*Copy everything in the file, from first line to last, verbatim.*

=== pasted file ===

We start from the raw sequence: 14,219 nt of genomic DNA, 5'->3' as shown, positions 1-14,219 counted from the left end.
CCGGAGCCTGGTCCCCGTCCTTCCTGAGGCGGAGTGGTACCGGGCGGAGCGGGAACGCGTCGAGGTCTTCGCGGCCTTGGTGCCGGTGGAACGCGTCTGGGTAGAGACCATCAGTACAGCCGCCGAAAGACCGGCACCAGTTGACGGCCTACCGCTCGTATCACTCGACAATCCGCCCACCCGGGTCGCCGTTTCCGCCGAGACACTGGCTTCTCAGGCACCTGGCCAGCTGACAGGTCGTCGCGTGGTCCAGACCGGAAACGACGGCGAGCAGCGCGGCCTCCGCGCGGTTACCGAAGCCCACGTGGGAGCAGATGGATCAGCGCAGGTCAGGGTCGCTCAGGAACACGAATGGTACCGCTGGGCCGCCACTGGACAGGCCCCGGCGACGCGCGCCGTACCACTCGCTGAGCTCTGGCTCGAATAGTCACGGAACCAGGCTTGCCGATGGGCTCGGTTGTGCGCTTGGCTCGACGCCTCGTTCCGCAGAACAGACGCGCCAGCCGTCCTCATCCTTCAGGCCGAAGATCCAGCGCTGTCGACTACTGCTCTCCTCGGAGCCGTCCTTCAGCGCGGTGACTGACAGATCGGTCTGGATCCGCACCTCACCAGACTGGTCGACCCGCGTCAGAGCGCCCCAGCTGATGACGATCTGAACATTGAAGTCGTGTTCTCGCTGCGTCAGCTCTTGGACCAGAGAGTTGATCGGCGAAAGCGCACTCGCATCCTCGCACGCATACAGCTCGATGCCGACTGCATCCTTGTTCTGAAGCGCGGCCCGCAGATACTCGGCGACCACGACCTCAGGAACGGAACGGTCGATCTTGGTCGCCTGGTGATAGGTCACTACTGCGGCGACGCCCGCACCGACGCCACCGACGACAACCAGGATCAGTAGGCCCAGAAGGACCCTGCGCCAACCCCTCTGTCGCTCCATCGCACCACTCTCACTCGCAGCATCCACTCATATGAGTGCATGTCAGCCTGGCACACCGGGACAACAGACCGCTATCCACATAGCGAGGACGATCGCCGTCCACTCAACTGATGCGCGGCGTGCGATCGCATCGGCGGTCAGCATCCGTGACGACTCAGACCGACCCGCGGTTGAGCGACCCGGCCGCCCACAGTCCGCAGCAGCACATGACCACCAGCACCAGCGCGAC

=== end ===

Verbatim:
We start from the raw sequence: 14,219 nt of genomic DNA, 5'->3' as shown, positions 1-14,219 counted from the left end.
CCGGAGCCTGGTCCCCGTCCTTCCTGAGGCGGAGTGGTACCGGGCGGAGCGGGAACGCGTCGAGGTCTTCGCGGCCTTGGTGCCGGTGGAACGCGTCTGGGTAGAGACCATCAGTACAGCCGCCGAAAGACCGGCACCAGTTGACGGCCTACCGCTCGTATCACTCGACAATCCGCCCACCCGGGTCGCCGTTTCCGCCGAGACACTGGCTTCTCAGGCACCTGGCCAGCTGACAGGTCGTCGCGTGGTCCAGACCGGAAACGACGGCGAGCAGCGCGGCCTCCGCGCGGTTACCGAAGCCCACGTGGGAGCAGATGGATCAGCGCAGGTCAGGGTCGCTCAGGAACACGAATGGTACCGCTGGGCCGCCACTGGACAGGCCCCGGCGACGCGCGCCGTACCACTCGCTGAGCTCTGGCTCGAATAGTCACGGAACCAGGCTTGCCGATGGGCTCGGTTGTGCGCTTGGCTCGACGCCTCGTTCCGCAGAACAGACGCGCCAGCCGTCCTCATCCTTCAGGCCGAAGATCCAGCGCTGTCGACTACTGCTCTCCTCGGAGCCGTCCTTCAGCGCGGTGACTGACAGATCGGTCTGGATCCGCACCTCACCAGACTGGTCGACCCGCGTCAGAGCGCCCCAGCTGATGACGATCTGAACATTGAAGTCGTGTTCTCGCTGCGTCAGCTCTTGGACCAGAGAGTTGATCGGCGAAAGCGCACTCGCATCCTCGCACGCATACAGCTCGATGCCGACTGCATCCTTGTTCTGAAGCGCGGCCCGCAGATACTCGGCGACCACGACCTCAGGAACGGAACGGTCGATCTTGGTCGCCTGGTGATAGGTCACTACTGCGGCGACGCCCGCACCGACGCCACCGACGACAACCAGGATCAGTAGGCCCAGAAGGACCCTGCGCCAACCCCTCTGTCGCTCCATCGCACCACTCTCACTCGCAGCATCCACTCATATGAGTGCATGTCAGCCTGGCACACCGGGACAACAGACCGCTATCCACATAGCGAGGACGATCGCCGTCCACTCAACTGATGCGCGGCGTGCGATCGCATCGGCGGTCAGCATCCGTGACGACTCAGACCGACCCGCGGTTGAGCGACCCGGCCGCCCACAGTCCGCAGCAGCACATGACCACCAGCACCAGCGCGAC